3.- ROAD MANAGEMENT. Traffic jams can eat up a substantial portion of your lifespan. It is time to do away with traffic congestion. Road management will exploit open ways as business assets, allocating lines according to traffic supply and demand and pricing for peaks, like a popular discotheque does on Saturday nights. Digital tracking technology has opened ample possibilities for improvement in how roads are used today. I believe that those advances will come and that they will be incredibly profitable.

4.- ACCELERATED TRAINING. How come that you can find affordable audio-courses to learn French in three months, but not to become a lawyer or a nurse? Global markets will turn the tide in training products, both in quality and price. Does it make sense that the way professionals are trained has hardly evolved for hundreds of years? Higher education is still far from being inexpensive. I am convinced that new digital products will change this field and the lives of many.

5.- TRANSACTION INSURANCE. Internet purchases of complex products or services still remain risky nowadays, but this might change before long. Some credit cards are already offering transaction insurance, but I believe that the market for this kind of protection products is bound to grow at a great speed. Low premiums will come if all-risk transaction insurance becomes a popular product. This seems likely to me due to the increasing number of cross-border purchases made on the internet.

Entrepreneurs bridge the gap between their profitable vision of the future and currently underutilized resources. No rules can help you develop perfect ideas, since flawless business models do not exist. Each vision is individual, as it is the information in a man's mind and his perception of the world. Those above are five of my ideas. Which ones are on the top of your list?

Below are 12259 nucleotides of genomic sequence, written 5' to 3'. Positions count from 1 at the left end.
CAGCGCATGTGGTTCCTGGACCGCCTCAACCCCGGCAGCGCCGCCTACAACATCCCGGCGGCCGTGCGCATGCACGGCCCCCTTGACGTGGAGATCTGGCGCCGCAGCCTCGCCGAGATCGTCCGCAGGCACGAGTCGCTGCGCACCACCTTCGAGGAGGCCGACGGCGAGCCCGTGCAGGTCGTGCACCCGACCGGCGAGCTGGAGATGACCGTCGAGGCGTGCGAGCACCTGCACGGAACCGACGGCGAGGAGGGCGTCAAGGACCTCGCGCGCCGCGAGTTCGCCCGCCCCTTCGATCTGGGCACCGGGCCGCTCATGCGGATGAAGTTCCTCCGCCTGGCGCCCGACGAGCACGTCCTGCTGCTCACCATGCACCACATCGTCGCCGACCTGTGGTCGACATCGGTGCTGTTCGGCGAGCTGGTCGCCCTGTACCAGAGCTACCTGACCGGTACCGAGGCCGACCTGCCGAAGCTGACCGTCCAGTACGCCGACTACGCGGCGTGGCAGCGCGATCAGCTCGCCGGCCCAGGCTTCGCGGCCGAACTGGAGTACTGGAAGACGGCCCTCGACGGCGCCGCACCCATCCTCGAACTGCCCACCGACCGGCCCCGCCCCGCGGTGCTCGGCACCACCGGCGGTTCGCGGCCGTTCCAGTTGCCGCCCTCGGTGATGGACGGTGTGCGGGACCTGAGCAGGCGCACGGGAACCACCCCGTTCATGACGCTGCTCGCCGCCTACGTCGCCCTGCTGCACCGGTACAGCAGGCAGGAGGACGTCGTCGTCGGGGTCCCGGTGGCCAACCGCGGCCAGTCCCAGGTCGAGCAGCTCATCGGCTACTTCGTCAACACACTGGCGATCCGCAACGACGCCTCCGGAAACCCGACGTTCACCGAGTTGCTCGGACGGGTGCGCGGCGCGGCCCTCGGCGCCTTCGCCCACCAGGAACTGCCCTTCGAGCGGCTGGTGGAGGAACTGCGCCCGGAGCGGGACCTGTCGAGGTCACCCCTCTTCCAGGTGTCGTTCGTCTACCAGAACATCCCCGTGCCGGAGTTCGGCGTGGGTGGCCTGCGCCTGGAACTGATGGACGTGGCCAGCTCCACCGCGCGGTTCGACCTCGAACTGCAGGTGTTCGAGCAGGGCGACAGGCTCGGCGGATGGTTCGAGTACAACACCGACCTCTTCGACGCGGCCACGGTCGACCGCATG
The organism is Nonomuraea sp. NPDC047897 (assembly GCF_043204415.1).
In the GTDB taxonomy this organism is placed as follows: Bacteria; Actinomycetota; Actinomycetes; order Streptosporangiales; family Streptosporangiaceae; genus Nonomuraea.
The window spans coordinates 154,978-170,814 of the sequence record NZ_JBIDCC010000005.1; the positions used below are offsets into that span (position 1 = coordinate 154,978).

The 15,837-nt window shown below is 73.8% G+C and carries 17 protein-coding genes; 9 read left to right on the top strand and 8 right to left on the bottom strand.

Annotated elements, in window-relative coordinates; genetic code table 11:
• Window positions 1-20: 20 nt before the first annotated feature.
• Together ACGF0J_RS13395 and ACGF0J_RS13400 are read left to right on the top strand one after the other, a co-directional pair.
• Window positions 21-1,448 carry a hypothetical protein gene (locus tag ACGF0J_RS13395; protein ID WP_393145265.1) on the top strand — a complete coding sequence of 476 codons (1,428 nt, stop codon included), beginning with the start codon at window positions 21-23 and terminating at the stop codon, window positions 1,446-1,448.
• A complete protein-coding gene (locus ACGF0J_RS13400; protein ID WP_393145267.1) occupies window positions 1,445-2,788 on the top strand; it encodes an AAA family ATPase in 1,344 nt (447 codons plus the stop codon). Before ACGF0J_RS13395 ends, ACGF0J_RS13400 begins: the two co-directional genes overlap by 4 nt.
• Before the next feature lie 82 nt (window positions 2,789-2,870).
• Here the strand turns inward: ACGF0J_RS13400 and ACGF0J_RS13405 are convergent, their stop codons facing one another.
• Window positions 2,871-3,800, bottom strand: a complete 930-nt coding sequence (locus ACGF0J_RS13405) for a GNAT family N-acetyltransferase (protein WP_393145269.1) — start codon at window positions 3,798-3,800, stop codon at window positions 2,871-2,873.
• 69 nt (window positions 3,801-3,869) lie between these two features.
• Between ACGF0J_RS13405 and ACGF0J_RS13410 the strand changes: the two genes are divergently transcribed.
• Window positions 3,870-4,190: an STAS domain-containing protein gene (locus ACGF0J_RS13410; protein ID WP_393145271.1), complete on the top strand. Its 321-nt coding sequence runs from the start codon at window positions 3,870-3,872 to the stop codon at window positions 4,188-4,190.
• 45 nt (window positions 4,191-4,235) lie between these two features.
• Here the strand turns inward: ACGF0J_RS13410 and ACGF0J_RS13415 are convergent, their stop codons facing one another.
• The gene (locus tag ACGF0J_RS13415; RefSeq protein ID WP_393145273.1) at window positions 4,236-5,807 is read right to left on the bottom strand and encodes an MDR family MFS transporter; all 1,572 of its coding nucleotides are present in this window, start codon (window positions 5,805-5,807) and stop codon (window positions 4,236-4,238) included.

[Text: http://johnvespasian.blogspot.com]

[Image by sneakerdog under Creative Commons Attribution License. See the license terms under http://creativecommons.org/licenses/by/3.0/us]

Tuesday, 30 March 2010

Aristotle's ethics in one lesson


"In life, it is often difficult," wrote Aristotle in the year 328 BC "to decide what to choose and what to endure when alternatives are painful and success uncertain." Whether you are in business for yourself, gainfully employed, or preparing for a better future, a day will rarely go by without your having to make decisions about people.

These are some choices that most human beings have to make in their lives:
  • Whether you will hire a person to work for you
  • If a certain investment advisor is the right person to entrust your savings to
  • Proposing marriage or not
  • On whom you can rely in a critical situation.
I have made my share of mistakes with people, but luckily enough, I have also learned from them. Did I err differently on each occasion? Hardly. With the embarrassment of a slow learner, I must confess that, fundamentally, I have made every time the same mistake.

What was the reason for my repeated slips? In every case through all these years, without being able to recall a single exception, I have simply failed to read the writing on the wall. I have determinedly, doggedly, blinded myself to evidence once and again. I have ignored obvious danger signals and told myself that everything was going to be all right.

Fooling ourselves about pretended virtues of people we deal with is such a common phenomenon that makes one wonder if a remedy exists for such sickness. The good news is that there is a cure. The bad news is that the medicine is free. Possibly, for that reason, it took me so long to take it seriously.

"The essence of things doesn't change," is Aristotle's fundamental maxim. I should have spent more time reading Aristotle, an hour a day for instance. I guess that, sooner or later, I would have understood that the essence of a person doesn't change either, or to be fair, I should rather say that the essence of a person very rarely changes.

How does Aristotle's principle translate into practical advice? These are a few examples:
  • Who lies to you once, is likely to do that again in the future
  • Aggressive people might calm down for a while, but their true character will soon return.
  • There is not such a thing as occasional dishonesty. A tainted soul seldom becomes white again
  • Rudeness and abuse show the meagre virtue of those who practice them
  • Moral cowardice often signals worse things to come in the future.
Do not fall into the trap of allowing wishful thinking to override your direct perception of reality. "It is absurd for an individual to doubt his sensing of external things," observed Aristotle, "yet man is easily caught by illusions."

When you experience someone's lies, rudeness, aggressiveness, or moral cowardice, make an indelible note in your mind never to trust that person ever again. Of course, from time to time, you will forget and suffer some negative consequences. Take heart, if you learn your lesson by the second or third mistake, you'd be already light-years ahead of most people.

[Text: http://johnvespasian.blogspot.com]